International Women's Day 2019: Kylie and Tiffany Johnson, Paper Boat Press

For our first International Women's Day feature I did a short email interview with Kylie and Tiffany Johnson of Paper Boat Press. They are women in business I really admire because they are real, honest and unique; they follow their values and create amazing experiences and beautiful things.

Can you tell me who you are and what you do?

Kylie Johnson, owner and creative director of paper boat press, a ceramic gallery and studio in Brisbane; and Tiffany Johnson, Kylie’s sister newly joined (but long term supporter) of paper poat press in a more commercial role, looking at the business rather than the creative side. paper boat press is a boutique ceramic studio and gallery. We make our signature quote tags and Christmas ornaments that are sold in our gallery, as well as online and to wholesalers around the country. The collections also include one off vessels by Kylie using her poetry.

How did you start your creative business?

paper boat press has been going for a couple of decades now however the gallery and store in Ashgrove opened six and a half years ago. It started as a greeting card business but also included decorative ceramic work, over the years it has kept growing and changing. It was started by Kylie's desire to make a living from art, and although it started well before emails even existed it has remained a handmade, creative studio.

Tiffany always says she Kylie has always had a pen or brush in her hand, next year paper boat press will be 25 years old…. Time flies

 

What have been the hardest things in building your career/business?

This is easy: keeping it going…. Paying bills. It may look flourishing and it is in many ways, but it is still a business that sometimes doesn’t know if it can sustain itself. The retail world has changed so much over the years, and it has been a challenge to keep it going in a noisy social media world, but we think the longevity and good reputation has more than likely helped it sustain itself. This is a reality, we opened the gallery and although it had a family effort to get the property, we have staff and materials, electricity and stamina as we age ( we are both in out mid forties now)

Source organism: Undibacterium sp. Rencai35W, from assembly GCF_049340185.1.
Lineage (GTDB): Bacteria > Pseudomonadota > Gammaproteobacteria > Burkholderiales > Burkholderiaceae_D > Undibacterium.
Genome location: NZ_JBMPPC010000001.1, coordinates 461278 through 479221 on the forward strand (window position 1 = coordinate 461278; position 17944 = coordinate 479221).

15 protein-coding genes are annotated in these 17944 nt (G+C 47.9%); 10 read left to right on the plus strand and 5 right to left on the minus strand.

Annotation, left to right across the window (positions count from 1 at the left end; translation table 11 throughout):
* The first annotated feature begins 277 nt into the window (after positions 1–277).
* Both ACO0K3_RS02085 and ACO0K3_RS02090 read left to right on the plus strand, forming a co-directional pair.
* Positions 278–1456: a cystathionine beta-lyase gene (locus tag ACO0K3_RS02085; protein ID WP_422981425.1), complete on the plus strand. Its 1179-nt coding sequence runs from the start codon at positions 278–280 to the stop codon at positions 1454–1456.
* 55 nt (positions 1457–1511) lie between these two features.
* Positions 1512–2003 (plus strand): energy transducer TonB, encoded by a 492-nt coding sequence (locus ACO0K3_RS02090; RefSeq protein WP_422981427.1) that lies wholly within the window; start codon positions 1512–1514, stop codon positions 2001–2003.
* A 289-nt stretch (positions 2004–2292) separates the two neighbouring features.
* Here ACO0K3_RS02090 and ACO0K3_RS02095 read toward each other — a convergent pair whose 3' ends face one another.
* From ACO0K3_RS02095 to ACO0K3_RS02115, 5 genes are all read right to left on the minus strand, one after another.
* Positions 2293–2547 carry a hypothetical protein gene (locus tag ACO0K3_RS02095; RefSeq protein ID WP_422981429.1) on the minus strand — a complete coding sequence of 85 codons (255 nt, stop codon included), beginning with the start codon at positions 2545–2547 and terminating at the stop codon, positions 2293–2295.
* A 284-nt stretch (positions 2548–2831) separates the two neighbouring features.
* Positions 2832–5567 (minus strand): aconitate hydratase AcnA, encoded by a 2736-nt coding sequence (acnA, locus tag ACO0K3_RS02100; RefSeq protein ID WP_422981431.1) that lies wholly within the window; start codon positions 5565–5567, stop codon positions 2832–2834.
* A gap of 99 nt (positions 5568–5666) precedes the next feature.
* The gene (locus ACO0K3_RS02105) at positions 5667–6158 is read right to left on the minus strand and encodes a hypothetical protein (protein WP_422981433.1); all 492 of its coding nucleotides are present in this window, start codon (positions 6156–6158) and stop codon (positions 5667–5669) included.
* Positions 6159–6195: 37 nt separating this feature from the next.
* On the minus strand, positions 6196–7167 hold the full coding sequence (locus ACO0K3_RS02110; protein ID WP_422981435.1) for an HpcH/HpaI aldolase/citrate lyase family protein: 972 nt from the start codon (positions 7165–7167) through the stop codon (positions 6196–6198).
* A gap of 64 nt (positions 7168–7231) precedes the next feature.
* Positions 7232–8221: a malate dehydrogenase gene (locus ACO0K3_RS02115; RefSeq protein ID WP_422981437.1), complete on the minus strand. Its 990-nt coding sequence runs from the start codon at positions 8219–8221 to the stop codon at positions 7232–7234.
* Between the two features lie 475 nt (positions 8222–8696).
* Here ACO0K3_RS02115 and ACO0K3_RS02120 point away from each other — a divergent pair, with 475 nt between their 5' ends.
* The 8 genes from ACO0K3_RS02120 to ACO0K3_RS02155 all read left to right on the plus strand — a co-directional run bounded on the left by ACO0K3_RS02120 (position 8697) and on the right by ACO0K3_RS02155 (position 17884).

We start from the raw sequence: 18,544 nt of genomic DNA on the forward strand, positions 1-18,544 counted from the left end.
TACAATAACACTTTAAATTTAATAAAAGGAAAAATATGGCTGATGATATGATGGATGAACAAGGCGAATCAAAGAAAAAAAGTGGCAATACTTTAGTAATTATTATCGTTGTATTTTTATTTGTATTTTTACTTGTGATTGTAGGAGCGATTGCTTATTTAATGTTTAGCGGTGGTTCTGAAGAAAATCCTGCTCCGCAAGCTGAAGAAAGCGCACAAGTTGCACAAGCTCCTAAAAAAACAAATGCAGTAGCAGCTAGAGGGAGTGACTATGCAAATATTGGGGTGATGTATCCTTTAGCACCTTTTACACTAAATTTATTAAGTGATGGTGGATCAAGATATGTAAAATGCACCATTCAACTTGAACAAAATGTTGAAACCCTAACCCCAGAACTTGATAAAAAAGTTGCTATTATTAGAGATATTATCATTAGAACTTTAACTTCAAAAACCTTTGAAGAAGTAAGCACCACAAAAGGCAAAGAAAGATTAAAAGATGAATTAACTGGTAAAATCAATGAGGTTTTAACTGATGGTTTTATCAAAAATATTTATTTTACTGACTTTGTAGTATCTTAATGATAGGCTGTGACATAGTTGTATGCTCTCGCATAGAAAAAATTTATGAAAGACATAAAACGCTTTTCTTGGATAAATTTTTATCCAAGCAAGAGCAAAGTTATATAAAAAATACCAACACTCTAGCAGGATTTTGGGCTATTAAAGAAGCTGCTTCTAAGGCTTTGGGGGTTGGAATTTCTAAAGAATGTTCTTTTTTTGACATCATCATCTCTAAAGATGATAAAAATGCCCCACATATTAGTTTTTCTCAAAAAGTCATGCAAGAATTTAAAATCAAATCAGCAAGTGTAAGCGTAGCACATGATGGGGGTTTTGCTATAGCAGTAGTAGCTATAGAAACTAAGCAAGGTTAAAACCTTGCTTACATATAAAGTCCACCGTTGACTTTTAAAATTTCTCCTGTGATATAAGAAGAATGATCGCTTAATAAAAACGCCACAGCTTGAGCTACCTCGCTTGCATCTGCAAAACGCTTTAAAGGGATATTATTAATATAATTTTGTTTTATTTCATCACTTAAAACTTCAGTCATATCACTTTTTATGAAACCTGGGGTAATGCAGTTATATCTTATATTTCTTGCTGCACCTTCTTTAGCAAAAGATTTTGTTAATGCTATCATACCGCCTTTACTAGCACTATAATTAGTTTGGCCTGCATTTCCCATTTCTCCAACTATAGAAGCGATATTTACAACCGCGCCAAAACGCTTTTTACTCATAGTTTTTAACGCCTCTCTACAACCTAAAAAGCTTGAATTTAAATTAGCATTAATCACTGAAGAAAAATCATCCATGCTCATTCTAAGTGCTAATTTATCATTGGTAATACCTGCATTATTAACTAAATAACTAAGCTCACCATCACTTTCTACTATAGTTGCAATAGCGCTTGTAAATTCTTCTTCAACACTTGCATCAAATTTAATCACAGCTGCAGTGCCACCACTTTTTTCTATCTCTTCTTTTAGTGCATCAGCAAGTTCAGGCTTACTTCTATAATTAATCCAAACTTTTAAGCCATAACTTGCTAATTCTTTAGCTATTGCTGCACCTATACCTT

What have been/are the best things? 

There’s actually too many to name, but we’ll give it a go. Being able to live and work in your art is a blessing and I never take that for granted. But the best things are also the people we’ve met, the lasting and beautiful friendships we’ve made. And although Tiffany has always been a silent partner of sorts (especially as the business has grown and had the gallery) working now in a bigger capacity as sisters is wonderful. It has bought us closer, and has extended into us taking tour groups to Kyoto and incorporating Japan into the gallery exhibitions and life as a whole.

What’s your next big goal (personal or professional)?

To keep making beautiful things that enrich, celebrate and give mementos to people’s lives. We are working on a special project together that we will be able to reveal soon, but it will be both beautiful and a LOT of work, but will be a little game changer we think in the gallery and tour part of our sisterhood. 

6.     Finally, what do you think is your one ‘superpower’ that has allowed you to create this business?

Belief in the beauty of handmade.


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